Blog: Cameron needs alliances in the EU
Dave Leggett | 21 October 2014
It was interesting to speak with UK prime minister David Cameron yesterday. I didn't have much time, so I went for the European question.
We were, after all, sitting in Ford's Dagenham engine plant and Ford exports some 85% of its UK-made engines. Multi-national corporations like to trade across borders and they like to trade with the minimum of cost and use common standards where possible. They also crave stability in those trading conditions, not uncertainties that can wipe out margins (as fluctuating exchange rates can do).
Unsurprisingly, Cameron yesterday stressed the importance of Europe's single market, of reforming the EU. That will go down well with business leaders in the UK. He wants Britain to have a say in how that single market works, its rules. That sounds eminently sensible. Much hinges on how this proposed 'reform' of the EU plays out so that it can be presented credibly to a sceptical UK electorate after the next election (if it's to be an in-out referendum, as Cameron has said his party will campaign for).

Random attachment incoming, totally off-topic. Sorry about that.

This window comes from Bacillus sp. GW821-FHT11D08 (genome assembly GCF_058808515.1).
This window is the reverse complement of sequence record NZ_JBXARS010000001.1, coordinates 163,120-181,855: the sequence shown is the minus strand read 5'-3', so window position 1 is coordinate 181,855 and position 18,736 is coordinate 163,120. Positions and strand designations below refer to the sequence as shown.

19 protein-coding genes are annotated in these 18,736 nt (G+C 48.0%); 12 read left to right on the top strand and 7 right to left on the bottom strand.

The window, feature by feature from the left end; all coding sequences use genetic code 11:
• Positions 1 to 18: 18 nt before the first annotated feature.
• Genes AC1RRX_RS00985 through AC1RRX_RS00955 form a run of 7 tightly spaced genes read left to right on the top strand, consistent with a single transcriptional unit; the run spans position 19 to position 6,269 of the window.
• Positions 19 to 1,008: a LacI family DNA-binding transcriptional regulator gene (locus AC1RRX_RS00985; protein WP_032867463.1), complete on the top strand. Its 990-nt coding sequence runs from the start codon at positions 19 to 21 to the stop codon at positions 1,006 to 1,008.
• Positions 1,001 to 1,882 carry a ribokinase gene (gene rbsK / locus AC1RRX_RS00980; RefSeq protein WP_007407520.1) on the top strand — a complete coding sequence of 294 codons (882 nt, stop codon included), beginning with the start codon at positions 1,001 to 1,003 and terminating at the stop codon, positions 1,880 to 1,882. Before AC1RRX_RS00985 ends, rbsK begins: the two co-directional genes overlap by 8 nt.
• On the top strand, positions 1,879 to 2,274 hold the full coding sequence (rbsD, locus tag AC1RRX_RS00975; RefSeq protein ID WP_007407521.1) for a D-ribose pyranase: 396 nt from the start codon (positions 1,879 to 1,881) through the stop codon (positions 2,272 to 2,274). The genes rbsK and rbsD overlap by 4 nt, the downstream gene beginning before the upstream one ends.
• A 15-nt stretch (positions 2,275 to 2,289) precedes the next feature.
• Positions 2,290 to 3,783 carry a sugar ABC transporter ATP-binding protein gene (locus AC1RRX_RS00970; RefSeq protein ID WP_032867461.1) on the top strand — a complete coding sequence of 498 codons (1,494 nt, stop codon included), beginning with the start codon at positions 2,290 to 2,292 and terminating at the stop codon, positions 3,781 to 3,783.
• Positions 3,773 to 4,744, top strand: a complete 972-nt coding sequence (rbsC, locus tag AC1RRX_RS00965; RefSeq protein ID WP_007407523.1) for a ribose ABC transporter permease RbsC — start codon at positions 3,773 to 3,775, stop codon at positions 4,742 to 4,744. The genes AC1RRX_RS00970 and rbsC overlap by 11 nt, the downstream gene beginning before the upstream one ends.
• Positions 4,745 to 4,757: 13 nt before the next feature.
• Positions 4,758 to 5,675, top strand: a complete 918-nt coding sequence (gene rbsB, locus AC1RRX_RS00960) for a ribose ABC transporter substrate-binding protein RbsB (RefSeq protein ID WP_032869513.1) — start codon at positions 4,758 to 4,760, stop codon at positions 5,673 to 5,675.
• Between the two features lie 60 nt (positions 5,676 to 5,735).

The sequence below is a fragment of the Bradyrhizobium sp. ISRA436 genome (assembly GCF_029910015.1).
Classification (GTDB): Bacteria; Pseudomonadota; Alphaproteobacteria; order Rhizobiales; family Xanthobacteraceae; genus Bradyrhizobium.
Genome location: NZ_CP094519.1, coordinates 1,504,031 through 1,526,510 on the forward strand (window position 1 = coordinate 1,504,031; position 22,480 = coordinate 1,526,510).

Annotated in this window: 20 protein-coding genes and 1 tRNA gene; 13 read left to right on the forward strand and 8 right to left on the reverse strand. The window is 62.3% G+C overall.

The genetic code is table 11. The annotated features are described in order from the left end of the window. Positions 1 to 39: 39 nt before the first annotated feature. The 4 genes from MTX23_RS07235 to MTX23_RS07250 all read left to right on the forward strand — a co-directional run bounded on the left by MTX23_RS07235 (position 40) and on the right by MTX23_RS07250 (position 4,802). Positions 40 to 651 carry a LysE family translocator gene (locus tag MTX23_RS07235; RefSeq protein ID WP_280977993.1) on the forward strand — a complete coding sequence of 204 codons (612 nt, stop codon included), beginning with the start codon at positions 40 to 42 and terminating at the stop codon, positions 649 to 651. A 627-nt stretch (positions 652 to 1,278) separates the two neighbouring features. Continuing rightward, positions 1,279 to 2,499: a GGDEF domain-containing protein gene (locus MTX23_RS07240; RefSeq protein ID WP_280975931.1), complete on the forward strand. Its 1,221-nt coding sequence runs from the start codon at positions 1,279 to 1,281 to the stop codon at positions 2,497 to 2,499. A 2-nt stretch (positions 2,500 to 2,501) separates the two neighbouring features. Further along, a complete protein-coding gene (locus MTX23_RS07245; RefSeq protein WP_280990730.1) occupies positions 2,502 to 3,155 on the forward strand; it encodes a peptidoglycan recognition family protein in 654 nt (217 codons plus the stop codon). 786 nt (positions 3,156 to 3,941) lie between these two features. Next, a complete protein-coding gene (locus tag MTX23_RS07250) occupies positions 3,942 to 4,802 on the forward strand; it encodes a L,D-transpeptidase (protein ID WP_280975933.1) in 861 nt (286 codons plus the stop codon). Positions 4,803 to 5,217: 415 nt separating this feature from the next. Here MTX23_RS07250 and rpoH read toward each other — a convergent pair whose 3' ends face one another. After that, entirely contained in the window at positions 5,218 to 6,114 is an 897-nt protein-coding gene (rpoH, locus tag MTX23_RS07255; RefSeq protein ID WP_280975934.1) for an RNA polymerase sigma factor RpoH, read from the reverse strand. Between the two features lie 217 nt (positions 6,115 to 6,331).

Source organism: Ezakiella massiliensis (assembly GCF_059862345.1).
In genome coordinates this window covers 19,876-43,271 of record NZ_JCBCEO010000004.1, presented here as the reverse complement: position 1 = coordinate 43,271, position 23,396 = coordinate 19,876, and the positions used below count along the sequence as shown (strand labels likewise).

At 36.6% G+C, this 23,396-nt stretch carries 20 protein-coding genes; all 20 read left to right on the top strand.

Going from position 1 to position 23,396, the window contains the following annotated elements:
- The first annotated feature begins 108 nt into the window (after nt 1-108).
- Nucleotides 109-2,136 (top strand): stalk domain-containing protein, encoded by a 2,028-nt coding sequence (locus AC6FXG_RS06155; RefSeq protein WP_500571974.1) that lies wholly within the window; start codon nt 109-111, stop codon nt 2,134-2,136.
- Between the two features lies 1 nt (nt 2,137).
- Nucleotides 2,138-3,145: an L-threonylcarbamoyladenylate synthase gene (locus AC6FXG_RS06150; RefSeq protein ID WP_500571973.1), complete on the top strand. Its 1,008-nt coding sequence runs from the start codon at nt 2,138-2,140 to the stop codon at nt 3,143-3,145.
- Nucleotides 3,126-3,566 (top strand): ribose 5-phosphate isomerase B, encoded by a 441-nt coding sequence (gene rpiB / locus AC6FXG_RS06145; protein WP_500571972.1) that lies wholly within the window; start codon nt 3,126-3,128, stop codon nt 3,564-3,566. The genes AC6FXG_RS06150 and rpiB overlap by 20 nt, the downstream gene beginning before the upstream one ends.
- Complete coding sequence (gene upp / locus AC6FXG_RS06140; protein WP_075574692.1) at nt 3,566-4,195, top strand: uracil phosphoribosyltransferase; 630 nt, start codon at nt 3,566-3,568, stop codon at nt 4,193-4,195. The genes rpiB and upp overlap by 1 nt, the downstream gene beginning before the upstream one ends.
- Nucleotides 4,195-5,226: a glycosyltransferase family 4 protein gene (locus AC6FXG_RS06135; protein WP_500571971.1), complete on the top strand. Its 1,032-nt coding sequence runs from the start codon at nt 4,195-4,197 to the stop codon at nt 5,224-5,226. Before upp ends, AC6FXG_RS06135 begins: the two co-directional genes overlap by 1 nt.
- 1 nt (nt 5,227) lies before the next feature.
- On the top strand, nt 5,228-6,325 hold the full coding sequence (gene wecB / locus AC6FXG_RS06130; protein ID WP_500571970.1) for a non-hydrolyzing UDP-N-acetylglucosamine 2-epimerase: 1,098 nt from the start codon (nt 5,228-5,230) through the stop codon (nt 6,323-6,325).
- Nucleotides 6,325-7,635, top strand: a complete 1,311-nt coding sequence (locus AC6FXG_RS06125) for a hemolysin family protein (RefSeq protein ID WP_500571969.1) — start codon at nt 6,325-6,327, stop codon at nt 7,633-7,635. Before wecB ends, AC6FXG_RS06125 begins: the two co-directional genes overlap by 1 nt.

An important part of the process of getting that reform will be to build allies in other EU member states followed by a degree of consensus on the way forward inside the EU. The sooner we see evidence that Britain is not in a marginalised position on its own, the better. That would make it more likely that these reforms can really happen. Have to say, haven't seen much evidence of that yet.
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